Suggest prosperity to yourself. See yourself in a prosperous condition. Affirm that you will before long be in a prosperous condition. Affirm it calmly and quietly, but strongly and confidently.... Expect it—keep it continually watered with expectation. You thus make yourself a magnet to attract the things that you desire."
That paragraph is not an excerpt from Rhonda Byrne's blockbuster The Secret. It's a snippet from Ralph Waldo Trine's In Tune with the Infinite: Or, Fullness of Peace, Power, and Plenty, which was published in 1897.
Books yoking spiritual concerns to the pursuit of prosperity are nothing new. As Joel Fotinos, v-p and publisher of Penguin/Tarcher, notes, "People are perennially interested in how they can be both spiritual and prosperous." But every few years a book comes along that recalibrates things for publishers interested in spirituality and prosperity. (Remember The Prayer of Jabez ?) Today's book, undeniably, is The Secret. What can we expect from the spiritual prosperity genre in the post-Secret era?
Cynthia Black, president and editor-in-chief of Beyond Words Publishing, who acquired the book, says that readers are inspired by The Secret in part because Byrne "presented things in an emotional way that touched people's hearts. But now people are looking for more concrete ways" to apply the secrets of The Secret, so Black is bringing out books with a more practical edge: Dating from the Inside Out: How to Use the Laws of Attraction in Matters of the Heart by Paulette Sherman (Feb. 2008) teaches romantic readers how to attract a different kind of person, and True Self True Wealth: A Pathway to Prosperity by Peter Hays Cole and Daisy Reese (Oct.) helps readers identify the financial messages they inherited from their family, and get their financial house in order. Jill Kramer, editorial director of Hay House—which publishes Esther and Jerry Hicks's popular books, including the forthcoming Money and the Law of Attraction (Mar. 2008)—says that people have flocked to The Secret in part because of its simplicity: "People want books that offer them something they can do very simply. This is something you can do in your own mind. You don't have to go anywhere or attend a seminar."
Many Christian publishers have long done a brisk trade in books that address abundance, although authors and editors today are quick to distinguish their titles from "the prosperity Gospel," which has taken on a pejorative connotation. "We seek to publish books that affirm the truths of Scripture, and Scripture has a lot to say about health, wealth and happiness," says Anne Goldsmith, editor at FaithWords, which next January will bring out Creflo Dollar's 8 Steps to Create the Life You Want: The Anatomy of a Successful Life. "We are not interested in publishing books that tickle people's ears with what they want to hear or that just affirm the latest fad," adds Goldsmith. "We're interested in books that open people's eyes to God's promises and to the truth about the world He's created."
Christian titles that address questions of abundance have also taken a practical turn. Sue Augustine's Turn Your Dreams into Realities: 101 Ways to Make It Happen (Harvest House, Jan. 2007) gives readers concrete steps for becoming the kind of person they want to be. "God wants you to dream, because he's given you a lot of potential," explains Harvest House editor Barb Gordon. "We need to not be afraid to break out of the narrow limits we sometimes get ourselves into." Charisma House developmental editor Jevon Bolden is excited about Commanding Your Morning: Unleashing the Power of God in Your Life (Oct.) by Cindy Trimm, which urges readers to take charge of the day by praying and making positive declarations. "If you have a dream, or you want to own a business, or you have something in your life you want to accomplish, Trimm shows how this fits into God's plan for our lives," says Bolden.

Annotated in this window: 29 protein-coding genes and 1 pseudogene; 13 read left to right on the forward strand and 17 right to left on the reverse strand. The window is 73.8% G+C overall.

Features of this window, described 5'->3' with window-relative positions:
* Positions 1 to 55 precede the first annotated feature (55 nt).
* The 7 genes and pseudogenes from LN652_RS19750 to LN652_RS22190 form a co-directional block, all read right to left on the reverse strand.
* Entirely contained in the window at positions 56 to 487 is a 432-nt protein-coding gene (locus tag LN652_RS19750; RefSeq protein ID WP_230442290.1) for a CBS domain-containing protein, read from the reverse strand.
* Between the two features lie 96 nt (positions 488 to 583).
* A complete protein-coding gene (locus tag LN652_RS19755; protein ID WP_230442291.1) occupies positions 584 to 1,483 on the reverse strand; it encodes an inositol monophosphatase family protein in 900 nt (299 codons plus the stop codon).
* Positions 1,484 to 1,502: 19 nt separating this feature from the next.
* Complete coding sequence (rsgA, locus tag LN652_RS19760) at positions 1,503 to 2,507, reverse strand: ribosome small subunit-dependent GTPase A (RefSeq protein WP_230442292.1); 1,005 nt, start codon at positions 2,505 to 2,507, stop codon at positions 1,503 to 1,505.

The Secret is shaping not just how publishers think about upcoming acquisitions but also the marketing of backlist titles. Georgia Hughes, editorial director at New World Library, says The Secret has attracted "a more mainstream audience to prosperity-themed books. It has brought some backlist titles to the front tables." Books like Shakti Gawain's Creating True Prosperity, considered a classic in the genre, have gotten more attention, and New World Library has changed its marketing in response to The Secret. "It's made us think about how we package these books for a wider audience," Hughes says. The Secret's slightly "ancient" and "esoteric"-looking cover may inspire some New World Library cover art, and back-cover copy on titles like Brenda Anderson's Playing the Quantum Field: How Changing Your Choices Can Change Your Life has been rewritten to play up "prosperity angles," says Hughes.
HCI is rereleasing three books, whose contributors have connections to The Secret : Chicken Soup for the Soul: Unlocking the Secrets to Living Your Dream by Jack Canfield and Mark Victor Hansen; and How to Change Your Life and Words That Heal Today, both by Ernest Holmes with forewords by Michael Beckwith. Tarcher's many books by Ernest Holmes have gotten a bump, and Fotinos of Penguin/Tarcher credits The Secret with some of the success of Tarcher's edition of Wallace D. Wattles's classic, The Science of Getting Rich, which has sold over 50,000 copies since coming out in March. New Tarcher titles, like Alan Cohen's Relax into Wealth (Jan. 2007) have also gotten a boost.
Fotinos—who notes that Tarcher will be publishing spiritual prosperity books long after The Secret craze is over—praises Byrne for putting "new language to a concept that has been around for a long time, and making it attractive to new readers. That helps all spiritual publishers right now, because books in the genre are being lifted up. People who read The Secret want to read more."